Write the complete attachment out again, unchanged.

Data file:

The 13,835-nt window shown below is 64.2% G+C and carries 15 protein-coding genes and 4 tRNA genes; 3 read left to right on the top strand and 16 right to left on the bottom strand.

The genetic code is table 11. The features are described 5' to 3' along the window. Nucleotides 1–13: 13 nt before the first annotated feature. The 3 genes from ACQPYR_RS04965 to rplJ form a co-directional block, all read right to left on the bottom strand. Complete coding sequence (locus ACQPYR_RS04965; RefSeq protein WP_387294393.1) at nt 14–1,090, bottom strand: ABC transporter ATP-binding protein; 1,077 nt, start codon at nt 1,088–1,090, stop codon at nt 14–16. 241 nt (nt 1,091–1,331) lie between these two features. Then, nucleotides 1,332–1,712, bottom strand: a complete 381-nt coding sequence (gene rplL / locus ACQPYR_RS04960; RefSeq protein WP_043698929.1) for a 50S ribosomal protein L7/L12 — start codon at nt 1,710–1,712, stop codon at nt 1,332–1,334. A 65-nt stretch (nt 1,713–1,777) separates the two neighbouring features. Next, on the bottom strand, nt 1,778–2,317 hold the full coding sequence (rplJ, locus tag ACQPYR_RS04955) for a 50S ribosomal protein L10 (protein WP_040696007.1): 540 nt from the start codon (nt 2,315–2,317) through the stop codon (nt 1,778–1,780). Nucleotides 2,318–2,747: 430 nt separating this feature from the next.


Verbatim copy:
The 13,835-nt window shown below is 64.2% G+C and carries 15 protein-coding genes and 4 tRNA genes; 3 read left to right on the top strand and 16 right to left on the bottom strand.

The genetic code is table 11. The features are described 5' to 3' along the window. Nucleotides 1–13: 13 nt before the first annotated feature. The 3 genes from ACQPYR_RS04965 to rplJ form a co-directional block, all read right to left on the bottom strand. Complete coding sequence (locus ACQPYR_RS04965; RefSeq protein WP_387294393.1) at nt 14–1,090, bottom strand: ABC transporter ATP-binding protein; 1,077 nt, start codon at nt 1,088–1,090, stop codon at nt 14–16. 241 nt (nt 1,091–1,331) lie between these two features. Then, nucleotides 1,332–1,712, bottom strand: a complete 381-nt coding sequence (gene rplL / locus ACQPYR_RS04960; RefSeq protein WP_043698929.1) for a 50S ribosomal protein L7/L12 — start codon at nt 1,710–1,712, stop codon at nt 1,332–1,334. A 65-nt stretch (nt 1,713–1,777) separates the two neighbouring features. Next, on the bottom strand, nt 1,778–2,317 hold the full coding sequence (rplJ, locus tag ACQPYR_RS04955) for a 50S ribosomal protein L10 (protein WP_040696007.1): 540 nt from the start codon (nt 2,315–2,317) through the stop codon (nt 1,778–1,780). Nucleotides 2,318–2,747: 430 nt separating this feature from the next.